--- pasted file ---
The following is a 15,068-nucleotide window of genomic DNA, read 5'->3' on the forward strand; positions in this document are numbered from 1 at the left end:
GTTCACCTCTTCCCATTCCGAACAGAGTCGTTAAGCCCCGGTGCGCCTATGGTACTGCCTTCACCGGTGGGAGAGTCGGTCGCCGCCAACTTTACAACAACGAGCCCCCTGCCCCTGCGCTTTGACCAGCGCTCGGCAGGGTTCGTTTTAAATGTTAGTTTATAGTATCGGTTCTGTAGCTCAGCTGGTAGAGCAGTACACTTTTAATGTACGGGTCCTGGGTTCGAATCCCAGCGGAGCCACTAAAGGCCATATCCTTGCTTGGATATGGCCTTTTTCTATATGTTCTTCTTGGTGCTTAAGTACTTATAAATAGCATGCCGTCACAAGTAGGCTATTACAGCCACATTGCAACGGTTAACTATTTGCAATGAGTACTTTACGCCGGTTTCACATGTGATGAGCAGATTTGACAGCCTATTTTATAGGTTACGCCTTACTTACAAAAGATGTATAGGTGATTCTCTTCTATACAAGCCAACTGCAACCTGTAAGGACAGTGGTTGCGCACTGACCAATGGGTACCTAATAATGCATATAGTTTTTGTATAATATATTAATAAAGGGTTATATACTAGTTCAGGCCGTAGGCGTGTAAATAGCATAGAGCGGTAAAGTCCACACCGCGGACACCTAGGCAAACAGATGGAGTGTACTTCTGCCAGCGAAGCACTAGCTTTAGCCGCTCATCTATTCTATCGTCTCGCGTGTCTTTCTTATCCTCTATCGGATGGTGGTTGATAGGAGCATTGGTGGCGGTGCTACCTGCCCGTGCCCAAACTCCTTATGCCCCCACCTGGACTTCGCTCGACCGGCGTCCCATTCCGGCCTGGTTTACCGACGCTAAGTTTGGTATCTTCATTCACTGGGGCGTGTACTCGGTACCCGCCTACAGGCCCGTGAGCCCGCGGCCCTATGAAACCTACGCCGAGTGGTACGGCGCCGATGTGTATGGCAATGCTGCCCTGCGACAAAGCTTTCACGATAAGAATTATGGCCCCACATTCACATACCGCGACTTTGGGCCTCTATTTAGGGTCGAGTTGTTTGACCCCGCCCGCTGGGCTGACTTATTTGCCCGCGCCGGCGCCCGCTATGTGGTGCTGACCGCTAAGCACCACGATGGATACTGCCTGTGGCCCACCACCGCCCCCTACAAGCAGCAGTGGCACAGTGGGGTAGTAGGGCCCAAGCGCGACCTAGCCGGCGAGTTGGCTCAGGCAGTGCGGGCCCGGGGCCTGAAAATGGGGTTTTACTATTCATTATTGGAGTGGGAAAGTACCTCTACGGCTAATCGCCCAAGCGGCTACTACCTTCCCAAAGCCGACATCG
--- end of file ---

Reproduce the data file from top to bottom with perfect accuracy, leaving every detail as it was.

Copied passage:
The following is a 15,068-nucleotide window of genomic DNA, read 5'->3' on the forward strand; positions in this document are numbered from 1 at the left end:
GTTCACCTCTTCCCATTCCGAACAGAGTCGTTAAGCCCCGGTGCGCCTATGGTACTGCCTTCACCGGTGGGAGAGTCGGTCGCCGCCAACTTTACAACAACGAGCCCCCTGCCCCTGCGCTTTGACCAGCGCTCGGCAGGGTTCGTTTTAAATGTTAGTTTATAGTATCGGTTCTGTAGCTCAGCTGGTAGAGCAGTACACTTTTAATGTACGGGTCCTGGGTTCGAATCCCAGCGGAGCCACTAAAGGCCATATCCTTGCTTGGATATGGCCTTTTTCTATATGTTCTTCTTGGTGCTTAAGTACTTATAAATAGCATGCCGTCACAAGTAGGCTATTACAGCCACATTGCAACGGTTAACTATTTGCAATGAGTACTTTACGCCGGTTTCACATGTGATGAGCAGATTTGACAGCCTATTTTATAGGTTACGCCTTACTTACAAAAGATGTATAGGTGATTCTCTTCTATACAAGCCAACTGCAACCTGTAAGGACAGTGGTTGCGCACTGACCAATGGGTACCTAATAATGCATATAGTTTTTGTATAATATATTAATAAAGGGTTATATACTAGTTCAGGCCGTAGGCGTGTAAATAGCATAGAGCGGTAAAGTCCACACCGCGGACACCTAGGCAAACAGATGGAGTGTACTTCTGCCAGCGAAGCACTAGCTTTAGCCGCTCATCTATTCTATCGTCTCGCGTGTCTTTCTTATCCTCTATCGGATGGTGGTTGATAGGAGCATTGGTGGCGGTGCTACCTGCCCGTGCCCAAACTCCTTATGCCCCCACCTGGACTTCGCTCGACCGGCGTCCCATTCCGGCCTGGTTTACCGACGCTAAGTTTGGTATCTTCATTCACTGGGGCGTGTACTCGGTACCCGCCTACAGGCCCGTGAGCCCGCGGCCCTATGAAACCTACGCCGAGTGGTACGGCGCCGATGTGTATGGCAATGCTGCCCTGCGACAAAGCTTTCACGATAAGAATTATGGCCCCACATTCACATACCGCGACTTTGGGCCTCTATTTAGGGTCGAGTTGTTTGACCCCGCCCGCTGGGCTGACTTATTTGCCCGCGCCGGCGCCCGCTATGTGGTGCTGACCGCTAAGCACCACGATGGATACTGCCTGTGGCCCACCACCGCCCCCTACAAGCAGCAGTGGCACAGTGGGGTAGTAGGGCCCAAGCGCGACCTAGCCGGCGAGTTGGCTCAGGCAGTGCGGGCCCGGGGCCTGAAAATGGGGTTTTACTATTCATTATTGGAGTGGGAAAGTACCTCTACGGCTAATCGCCCAAGCGGCTACTACCTTCCCAAAGCCGACATCG